So has he won? Of course not. Obama however has a clear lead in elected delegates, and as we calculated earlier this week even if you assign a generous number of the Florida and Michigan delegates to Clinton she'd still have fewer than Obama. Therefore it's unlikely that the Clinton's will turn as many superdelegates as Obama. Superdelegates will want to go with a winner, so look for a large block of them to soon announce that they are pledging to put Obama over the number needed to win - this could happen as soon as this week. At that point Hillary will very likely drop out so the Democrats can have a unified convention.

Clinton Crushes Obama in Kentucky

As happened in the West Virginia primary Hillary Clinton soundly won today's Kentucky democratic primary with 65% of the vote to Obama's 30%. Clinton must be thinking "oh what a difference an Iowa makes" as she contemplates a strategy that now appears to have failed to gain enough support early in the primaries to carry her on to victory. Although it is not clear that Obama's 11 consecutive victories before Pennsylvania were the key factor in his probably primary victory, I think a combination of strategic errors cost Clinton an election she would have won with a different approach. The key mistakes:

1) Waiting *far* too long to gripe about Florida and Michigan's missing primary votes. Clinton's point is very valid that these states have been disenfranchised. In fact to any clear thinker this is an outrage. Yet I think the Clinton strategy was very foolish, waiting until she was the underdog to complain about this. Now the question is one of fairness to the states who had their votes voided vs fairness to the process of electing which was also seriously compromised here. A revote is the answer, and the Democratic party should fund a new vote unless it can be shown that the outcome would be very unlikely to have an effect on the outcome of the race.

2) Failing to name Obama as her choice for VP after Edwards dropped out of the race. This would have won her superdelegate support and might have turned the tide in some states - most importantly it would have stolen Obama's momentum at a critical time.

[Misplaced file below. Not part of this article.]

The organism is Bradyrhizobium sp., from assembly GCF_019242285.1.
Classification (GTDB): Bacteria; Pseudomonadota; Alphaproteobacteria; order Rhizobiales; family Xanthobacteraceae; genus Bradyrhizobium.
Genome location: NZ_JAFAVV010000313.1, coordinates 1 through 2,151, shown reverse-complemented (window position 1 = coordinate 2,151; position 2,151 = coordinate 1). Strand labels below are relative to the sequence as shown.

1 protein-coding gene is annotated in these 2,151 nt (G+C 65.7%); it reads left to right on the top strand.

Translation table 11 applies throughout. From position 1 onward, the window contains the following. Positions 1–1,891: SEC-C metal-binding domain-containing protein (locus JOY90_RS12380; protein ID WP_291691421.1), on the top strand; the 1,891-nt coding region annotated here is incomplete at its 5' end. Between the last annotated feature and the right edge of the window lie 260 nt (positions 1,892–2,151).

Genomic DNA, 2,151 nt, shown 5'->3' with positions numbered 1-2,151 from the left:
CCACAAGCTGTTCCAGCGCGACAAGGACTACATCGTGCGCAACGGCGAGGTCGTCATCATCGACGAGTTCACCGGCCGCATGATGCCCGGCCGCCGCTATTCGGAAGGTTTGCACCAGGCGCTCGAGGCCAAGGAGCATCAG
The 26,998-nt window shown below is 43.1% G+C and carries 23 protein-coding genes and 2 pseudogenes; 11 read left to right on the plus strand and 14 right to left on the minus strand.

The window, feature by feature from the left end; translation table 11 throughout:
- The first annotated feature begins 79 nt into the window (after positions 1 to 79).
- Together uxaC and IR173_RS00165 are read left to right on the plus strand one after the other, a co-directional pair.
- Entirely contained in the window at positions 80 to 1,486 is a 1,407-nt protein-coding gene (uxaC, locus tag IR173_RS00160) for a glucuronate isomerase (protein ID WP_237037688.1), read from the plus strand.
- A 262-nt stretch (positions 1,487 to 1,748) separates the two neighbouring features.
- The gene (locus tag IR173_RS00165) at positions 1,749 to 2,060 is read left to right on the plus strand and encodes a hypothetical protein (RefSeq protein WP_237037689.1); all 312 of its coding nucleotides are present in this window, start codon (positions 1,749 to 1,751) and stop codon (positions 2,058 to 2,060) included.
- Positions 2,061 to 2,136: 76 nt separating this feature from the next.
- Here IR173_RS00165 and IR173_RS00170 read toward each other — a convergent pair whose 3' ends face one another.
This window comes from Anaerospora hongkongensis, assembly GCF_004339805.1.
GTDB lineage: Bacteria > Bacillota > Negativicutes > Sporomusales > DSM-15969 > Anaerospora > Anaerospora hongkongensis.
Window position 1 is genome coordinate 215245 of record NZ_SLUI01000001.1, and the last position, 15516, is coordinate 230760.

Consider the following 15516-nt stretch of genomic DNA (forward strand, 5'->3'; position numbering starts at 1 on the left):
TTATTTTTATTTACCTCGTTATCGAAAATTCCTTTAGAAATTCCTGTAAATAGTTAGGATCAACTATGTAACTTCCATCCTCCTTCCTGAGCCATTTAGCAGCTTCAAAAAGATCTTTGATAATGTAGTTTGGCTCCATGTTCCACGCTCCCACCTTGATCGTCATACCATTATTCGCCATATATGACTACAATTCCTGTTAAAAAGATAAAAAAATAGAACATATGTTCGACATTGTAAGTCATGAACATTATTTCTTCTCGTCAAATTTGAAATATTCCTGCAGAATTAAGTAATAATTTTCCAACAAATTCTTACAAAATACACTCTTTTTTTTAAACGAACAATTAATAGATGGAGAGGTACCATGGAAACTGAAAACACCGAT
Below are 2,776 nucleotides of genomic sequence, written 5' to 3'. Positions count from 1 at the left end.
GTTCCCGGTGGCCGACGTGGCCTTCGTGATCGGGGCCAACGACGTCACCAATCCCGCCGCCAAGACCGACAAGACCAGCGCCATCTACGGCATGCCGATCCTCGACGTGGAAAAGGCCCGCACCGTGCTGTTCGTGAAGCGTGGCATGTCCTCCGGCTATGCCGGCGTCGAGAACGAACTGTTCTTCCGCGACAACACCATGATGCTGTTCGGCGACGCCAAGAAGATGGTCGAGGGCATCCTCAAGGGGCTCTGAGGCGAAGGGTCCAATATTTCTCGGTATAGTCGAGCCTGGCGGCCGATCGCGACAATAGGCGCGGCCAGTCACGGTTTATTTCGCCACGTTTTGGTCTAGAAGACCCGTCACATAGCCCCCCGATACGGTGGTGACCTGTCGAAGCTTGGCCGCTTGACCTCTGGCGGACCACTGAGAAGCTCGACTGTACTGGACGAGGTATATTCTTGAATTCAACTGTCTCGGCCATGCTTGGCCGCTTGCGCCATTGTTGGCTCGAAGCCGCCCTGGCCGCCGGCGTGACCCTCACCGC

Monday, May 19, 2008

McCain vs Obama's Iran Smackdown

The McCain and Obama campaigns are obviously out testing strategies for their general election matchup. Obama is speaking much more aggressively, calling McCain for example a "creature" of Washington and lambasting his stance on the Iraq War. McCain is getting tag team help from no less than the President of the USA himself, GW Bush, who is calling Obama's approach to foreign affairs the "appeasement" that Bush says has historically failed in dealing with other countries.

As usual this election will probably be won or lost with the indecided voters who have yet to make a firm decision. A key indication of the outcome will be how the Hillary Clinton voters react to her likely demise. If, for example, West Virginia and other conservative southern states go towards McCain the Obama campaign will be pressured to "conservatize" Obama in ways that won't make his key support base happy.

Sunday, May 18, 2008

Bill Clinton in Oregon

Bill Clinton was here in Oregon today wrapping up a final Oregon Hillary hyping tour before the Oregon primary vote gets counted on Tuesday. Here in Oregon we vote by mail, so many people have already sent in their ballots or won't vote at all.

Still, many will wait until Tuesday to vote and although the outcome here is likely to favor Obama and very unlikely to affect the fact that the superdelegates are going to make this decision, it's fun to see Oregon get more national attention than in the past.